USA — After a wildfire torched most of his 400 acres of rural timberland, Tom Houston hired loggers to quickly harvest whatever blackened pine and cypress they could salvage stripping the land bare save for a few scattered trees left standing like spent matchsticks.
“It’s nothing now but a desert out there,” Houston said nearly two months after watching helplessly as the blaze raced across 4,035 acres in Long County. “It looks like Nebraska instead of Georgia.”
By the time the loggers finished, they trucked 18,900 tons of wood off Houston’s land bound for the saw mill. The burned logs, plus a glut of other landowners’ charred trees landing on the market, took a big bite out of Houston’s investment. He figures he might have pocketed 20 cents for every dollar his timber would have been worth had the fire spared it.
A state agency said timber owners across Georgia are suffering record losses after nature delivered a nasty one-two punch this spring. First came five large wildfires that swept through several rural counties in late March. A month later, 15 tornadoes tore through middle and northern Georgia, leaving trees shattered and twisted over tens of thousands of acres.
The Georgia Forestry Commission said the two disasters combined wiped out about 193,000 acres or 301 square miles of privately owned forest. That’s the largest timber loss from natural disasters ever recorded in the state during a single year, said James Johnson, the agency’s forest management chief.
Much of the ravaged land is owned by large corporations, individual tree farmers and nest-egg investors who grow trees to be harvested for lumber and paper products. Johnson estimated the losses cost Georgia landowners nearly $88 million.
“These kinds of losses out there are unheard of,” Johnson said.
The destruction accounts for a tiny sliver of Georgia’s total commercial forestland, nearly 24 million acres, but it’s still painful. Most private timberland isn’t insured. And while large companies can often absorb the losses, more than 70 percent of Georgia’s commercial timberland is owned by families or individuals. If their trees get wiped out and they have to start over, it can be devastating.
Pine typically takes 15 years after replanting before it can be harvested for pulpwood, which pays the least, and 25 to 30 years before it’s big enough to make more profitable saw timber.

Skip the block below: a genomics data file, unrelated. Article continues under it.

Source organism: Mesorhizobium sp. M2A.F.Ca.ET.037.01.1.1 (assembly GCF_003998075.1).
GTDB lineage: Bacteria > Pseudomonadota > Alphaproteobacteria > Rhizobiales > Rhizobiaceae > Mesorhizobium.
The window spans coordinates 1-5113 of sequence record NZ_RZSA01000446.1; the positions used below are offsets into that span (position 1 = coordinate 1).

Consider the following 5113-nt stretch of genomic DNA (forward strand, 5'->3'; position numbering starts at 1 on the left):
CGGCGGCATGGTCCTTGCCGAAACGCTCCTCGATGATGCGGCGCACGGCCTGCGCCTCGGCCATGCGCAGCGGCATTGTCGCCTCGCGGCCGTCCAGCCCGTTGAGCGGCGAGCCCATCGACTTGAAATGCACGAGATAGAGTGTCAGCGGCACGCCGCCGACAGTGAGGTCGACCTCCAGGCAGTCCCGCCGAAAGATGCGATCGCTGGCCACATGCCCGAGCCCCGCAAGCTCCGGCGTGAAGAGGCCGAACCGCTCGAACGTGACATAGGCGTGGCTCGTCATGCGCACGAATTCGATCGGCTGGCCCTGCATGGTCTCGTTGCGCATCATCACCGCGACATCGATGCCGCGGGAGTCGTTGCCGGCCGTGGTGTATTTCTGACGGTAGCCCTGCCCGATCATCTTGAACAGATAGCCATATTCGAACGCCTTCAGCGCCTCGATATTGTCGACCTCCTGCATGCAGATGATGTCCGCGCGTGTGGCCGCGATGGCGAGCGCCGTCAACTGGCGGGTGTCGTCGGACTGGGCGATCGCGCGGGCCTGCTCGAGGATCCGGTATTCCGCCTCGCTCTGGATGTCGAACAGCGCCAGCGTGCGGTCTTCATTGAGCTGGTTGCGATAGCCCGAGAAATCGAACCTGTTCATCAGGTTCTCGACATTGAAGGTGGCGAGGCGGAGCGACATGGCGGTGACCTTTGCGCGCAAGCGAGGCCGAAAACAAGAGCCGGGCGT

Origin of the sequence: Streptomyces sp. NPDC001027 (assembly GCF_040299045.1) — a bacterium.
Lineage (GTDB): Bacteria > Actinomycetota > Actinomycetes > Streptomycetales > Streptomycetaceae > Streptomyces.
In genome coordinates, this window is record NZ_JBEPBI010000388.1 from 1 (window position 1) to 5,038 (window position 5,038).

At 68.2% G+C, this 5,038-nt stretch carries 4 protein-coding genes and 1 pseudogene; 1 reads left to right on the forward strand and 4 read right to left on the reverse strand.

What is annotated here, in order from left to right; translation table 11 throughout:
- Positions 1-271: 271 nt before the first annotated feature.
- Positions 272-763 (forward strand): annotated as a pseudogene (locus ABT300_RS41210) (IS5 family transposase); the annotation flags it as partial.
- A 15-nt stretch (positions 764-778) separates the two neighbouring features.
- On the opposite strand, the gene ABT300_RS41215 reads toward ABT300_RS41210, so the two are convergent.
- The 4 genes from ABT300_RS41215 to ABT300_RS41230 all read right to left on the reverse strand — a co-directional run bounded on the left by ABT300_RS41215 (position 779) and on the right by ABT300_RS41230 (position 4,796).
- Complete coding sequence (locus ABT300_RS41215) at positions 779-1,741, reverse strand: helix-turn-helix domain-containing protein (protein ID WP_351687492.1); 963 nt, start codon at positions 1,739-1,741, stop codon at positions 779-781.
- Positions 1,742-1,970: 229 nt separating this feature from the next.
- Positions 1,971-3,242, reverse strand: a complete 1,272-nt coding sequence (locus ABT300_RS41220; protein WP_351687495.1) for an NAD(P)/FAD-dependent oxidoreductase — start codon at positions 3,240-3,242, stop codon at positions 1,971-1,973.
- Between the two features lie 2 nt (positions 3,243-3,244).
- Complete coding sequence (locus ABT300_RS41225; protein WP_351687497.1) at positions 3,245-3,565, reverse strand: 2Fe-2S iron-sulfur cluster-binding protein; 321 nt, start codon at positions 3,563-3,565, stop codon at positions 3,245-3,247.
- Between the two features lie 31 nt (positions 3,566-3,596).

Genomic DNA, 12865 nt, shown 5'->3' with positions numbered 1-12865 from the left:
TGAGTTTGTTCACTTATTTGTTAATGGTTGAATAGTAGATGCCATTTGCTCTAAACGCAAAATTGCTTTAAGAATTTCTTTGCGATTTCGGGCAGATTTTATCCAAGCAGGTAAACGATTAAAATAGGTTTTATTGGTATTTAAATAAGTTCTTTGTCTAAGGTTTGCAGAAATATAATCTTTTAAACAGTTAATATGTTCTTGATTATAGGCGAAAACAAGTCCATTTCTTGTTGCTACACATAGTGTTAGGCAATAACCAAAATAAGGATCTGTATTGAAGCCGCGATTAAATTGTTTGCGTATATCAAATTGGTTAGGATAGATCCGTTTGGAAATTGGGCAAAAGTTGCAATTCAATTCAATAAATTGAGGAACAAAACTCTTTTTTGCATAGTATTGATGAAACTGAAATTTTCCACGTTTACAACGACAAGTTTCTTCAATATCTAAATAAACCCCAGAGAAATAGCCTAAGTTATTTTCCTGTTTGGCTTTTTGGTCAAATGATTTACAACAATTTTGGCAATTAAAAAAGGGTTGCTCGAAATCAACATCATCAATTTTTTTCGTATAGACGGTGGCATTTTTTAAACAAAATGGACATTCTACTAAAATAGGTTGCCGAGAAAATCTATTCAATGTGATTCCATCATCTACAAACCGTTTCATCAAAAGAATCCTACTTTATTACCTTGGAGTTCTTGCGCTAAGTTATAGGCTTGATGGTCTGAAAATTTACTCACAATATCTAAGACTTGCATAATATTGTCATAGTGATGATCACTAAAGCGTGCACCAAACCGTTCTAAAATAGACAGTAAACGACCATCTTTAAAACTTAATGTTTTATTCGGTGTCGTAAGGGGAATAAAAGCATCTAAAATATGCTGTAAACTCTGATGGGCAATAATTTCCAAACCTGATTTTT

“The average landowner will probably sell their timber only one or two times in a lifetime,” Johnson said. “If you’ve got one crop of trees out there and something like this happens, it really knocks the wind out of you.”
The devastation also affects Georgia timber farmers whose land was unscathed. That’s because the damaged trees have to get to market quickly before disease and bugs ruin the wood.
The rush to saw mills is driving down timber prices that are already low thanks to weak demand for lumber by largely idle homebuilders. Johnson estimates the disasters have forced timber owners to harvest the amount of wood they’d normally sell in a year in just a couple of months.
How much is that hurting prices in Georgia? It’s very hard to tell, because timber prices were already dipping much lower than expected before the fires and tornadoes struck, said Tom Harris, publisher of Timber Mart-South, a publication affiliated with the University of Georgia that monitors timber prices across the southeast.
In the first three months of this year, for example, Georgia pine trees used for 2-by-4 lumber and wood chips were fetching $16.06 per ton 7 percent less than a year earlier. Since 2006, before the state’s construction boom fizzled, the price has fallen 40 percent from $26.77 per ton.
“The lumber market has been surprisingly weak this year,” Harris said. “Identifying a bubble downward due to the fires and storms is almost impossible, but that’s not to say it doesn’t occur.”
In Brantley County, where wildfires burned 2,225 acres in March, saw mill owner Will Varn said he’s buying as much of the salvaged timber as he can sell, but the supply is overwhelming.
“We’ve had lots of calls from people wanting to sell us burned wood,” Varn said. “The bottleneck on our end is there’s just not any demand to speak of for the lumber. So we’re full of lumber in our yards like everybody else.”
Selling burnt pines for pulpwood has been even tougher, Varn said. Many mills won’t take fire-damaged wood because it leaves unsightly black specks that show up in paper products.
Growers who lost large acreage to tornadoes that struck April 27 and 28 have a different sort of costly disadvantage trees that have been bent and splintered by storms are no good for sawing into lumber, no matter their size. So those damaged trees have to be sold as pulpwood, which fetches as little as a third of the price of timber used for boards.
Jim Harris, an insurance consultant from Sandy Springs, lost about 100 acres of planted pine on land he owns in Lamar County when a tornado shredded his property last month. He’s salvaging what timber he can, but he said he expects to get “pennies on the dollar” of what his timber would have been worth.
“It’s not going to be a big return, I’ll tell you that,” Harris said. “I’d been saving this forest for my son and his wife and the grandkids so they’d have something to fall back on if they needed to.”